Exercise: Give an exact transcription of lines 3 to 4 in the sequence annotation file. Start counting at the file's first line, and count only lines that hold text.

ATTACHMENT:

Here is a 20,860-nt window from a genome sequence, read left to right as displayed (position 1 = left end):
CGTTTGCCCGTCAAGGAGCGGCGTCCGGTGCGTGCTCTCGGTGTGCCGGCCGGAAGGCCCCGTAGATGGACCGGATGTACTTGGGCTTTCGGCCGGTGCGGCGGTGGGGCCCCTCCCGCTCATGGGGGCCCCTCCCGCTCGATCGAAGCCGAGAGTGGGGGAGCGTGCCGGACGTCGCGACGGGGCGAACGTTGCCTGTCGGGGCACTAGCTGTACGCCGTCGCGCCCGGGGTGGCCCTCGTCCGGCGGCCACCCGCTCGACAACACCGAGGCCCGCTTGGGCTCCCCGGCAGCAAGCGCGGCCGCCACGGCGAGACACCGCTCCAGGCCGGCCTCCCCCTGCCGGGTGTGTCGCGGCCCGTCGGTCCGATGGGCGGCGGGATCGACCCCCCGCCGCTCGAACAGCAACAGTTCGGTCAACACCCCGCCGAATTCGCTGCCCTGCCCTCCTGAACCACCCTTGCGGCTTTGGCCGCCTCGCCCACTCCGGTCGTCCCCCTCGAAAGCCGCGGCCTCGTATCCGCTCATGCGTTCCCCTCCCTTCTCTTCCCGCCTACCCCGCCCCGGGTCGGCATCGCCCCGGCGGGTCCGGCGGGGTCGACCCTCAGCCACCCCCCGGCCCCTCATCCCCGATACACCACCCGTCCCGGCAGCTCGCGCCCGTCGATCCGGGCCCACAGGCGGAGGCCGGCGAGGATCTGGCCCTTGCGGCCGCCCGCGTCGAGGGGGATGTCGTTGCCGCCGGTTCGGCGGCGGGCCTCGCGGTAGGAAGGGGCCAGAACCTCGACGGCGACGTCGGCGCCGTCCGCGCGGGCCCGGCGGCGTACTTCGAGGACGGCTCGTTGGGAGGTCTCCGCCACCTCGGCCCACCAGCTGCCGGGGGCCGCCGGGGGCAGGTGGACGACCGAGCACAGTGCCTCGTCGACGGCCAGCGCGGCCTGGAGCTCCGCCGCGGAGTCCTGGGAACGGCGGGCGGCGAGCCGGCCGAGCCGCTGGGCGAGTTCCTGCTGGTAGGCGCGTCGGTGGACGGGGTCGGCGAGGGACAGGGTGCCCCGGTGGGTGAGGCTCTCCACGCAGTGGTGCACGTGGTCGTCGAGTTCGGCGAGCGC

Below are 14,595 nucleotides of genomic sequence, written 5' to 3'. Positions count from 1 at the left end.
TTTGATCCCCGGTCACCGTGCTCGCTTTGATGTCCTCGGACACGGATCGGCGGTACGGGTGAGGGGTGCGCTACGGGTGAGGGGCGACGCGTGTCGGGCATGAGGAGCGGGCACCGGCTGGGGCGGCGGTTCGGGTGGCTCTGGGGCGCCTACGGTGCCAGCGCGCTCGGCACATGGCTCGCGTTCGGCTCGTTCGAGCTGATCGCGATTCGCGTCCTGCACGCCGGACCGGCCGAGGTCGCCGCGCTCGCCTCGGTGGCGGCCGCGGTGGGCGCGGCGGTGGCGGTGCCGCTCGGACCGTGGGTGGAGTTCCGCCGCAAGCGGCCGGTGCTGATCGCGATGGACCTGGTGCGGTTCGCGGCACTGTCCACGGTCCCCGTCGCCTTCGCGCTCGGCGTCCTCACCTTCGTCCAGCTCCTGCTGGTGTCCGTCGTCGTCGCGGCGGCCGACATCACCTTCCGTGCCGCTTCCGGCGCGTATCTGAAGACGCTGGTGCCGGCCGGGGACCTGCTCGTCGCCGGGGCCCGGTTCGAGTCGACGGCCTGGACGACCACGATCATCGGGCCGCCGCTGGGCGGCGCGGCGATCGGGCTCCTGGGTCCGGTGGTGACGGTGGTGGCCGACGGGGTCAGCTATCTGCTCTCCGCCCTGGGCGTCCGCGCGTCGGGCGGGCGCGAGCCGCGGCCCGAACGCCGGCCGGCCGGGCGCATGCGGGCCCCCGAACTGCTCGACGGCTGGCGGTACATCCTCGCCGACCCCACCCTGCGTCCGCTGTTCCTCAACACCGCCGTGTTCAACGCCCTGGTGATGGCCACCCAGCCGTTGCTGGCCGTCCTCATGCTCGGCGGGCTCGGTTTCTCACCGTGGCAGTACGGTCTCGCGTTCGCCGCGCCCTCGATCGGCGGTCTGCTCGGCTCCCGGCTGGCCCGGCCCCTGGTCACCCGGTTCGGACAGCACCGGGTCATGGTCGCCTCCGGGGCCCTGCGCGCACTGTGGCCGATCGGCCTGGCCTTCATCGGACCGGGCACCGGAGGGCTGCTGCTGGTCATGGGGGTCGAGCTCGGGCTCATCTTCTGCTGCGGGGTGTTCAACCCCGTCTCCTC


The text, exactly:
Below are 14,595 nucleotides of genomic sequence, written 5' to 3'. Positions count from 1 at the left end.
TTTGATCCCCGGTCACCGTGCTCGCTTTGATGTCCTCGGACACGGATCGGCGGTACGGGTGAGGGGTGCGCTACGGGTGAGGGGCGACGCGTGTCGGGCATGAGGAGCGGGCACCGGCTGGGGCGGCGGTTCGGGTGGCTCTGGGGCGCCTACGGTGCCAGCGCGCTCGGCACATGGCTCGCGTTCGGCTCGTTCGAGCTGATCGCGATTCGCGTCCTGCACGCCGGACCGGCCGAGGTCGCCGCGCTCGCCTCGGTGGCGGCCGCGGTGGGCGCGGCGGTGGCGGTGCCGCTCGGACCGTGGGTGGAGTTCCGCCGCAAGCGGCCGGTGCTGATCGCGATGGACCTGGTGCGGTTCGCGGCACTGTCCACGGTCCCCGTCGCCTTCGCGCTCGGCGTCCTCACCTTCGTCCAGCTCCTGCTGGTGTCCGTCGTCGTCGCGGCGGCCGACATCACCTTCCGTGCCGCTTCCGGCGCGTATCTGAAGACGCTGGTGCCGGCCGGGGACCTGCTCGTCGCCGGGGCCCGGTTCGAGTCGACGGCCTGGACGACCACGATCATCGGGCCGCCGCTGGGCGGCGCGGCGATCGGGCTCCTGGGTCCGGTGGTGACGGTGGTGGCCGACGGGGTCAGCTATCTGCTCTCCGCCCTGGGCGTCCGCGCGTCGGGCGGGCGCGAGCCGCGGCCCGAACGCCGGCCGGCCGGGCGCATGCGGGCCCCCGAACTGCTCGACGGCTGGCGGTACATCCTCGCCGACCCCACCCTGCGTCCGCTGTTCCTCAACACCGCCGTGTTCAACGCCCTGGTGATGGCCACCCAGCCGTTGCTGGCCGTCCTCATGCTCGGCGGGCTCGGTTTCTCACCGTGGCAGTACGGTCTCGCGTTCGCCGCGCCCTCGATCGGCGGTCTGCTCGGCTCCCGGCTGGCCCGGCCCCTGGTCACCCGGTTCGGACAGCACCGGGTCATGGTCGCCTCCGGGGCCCTGCGCGCACTGTGGCCGATCGGCCTGGCCTTCATCGGACCGGGCACCGGAGGGCTGCTGCTGGTCATGGGGGTCGAGCTCGGGCTCATCTTCTGCTGCGGGGTGTTCAACCCCGTCTCCTC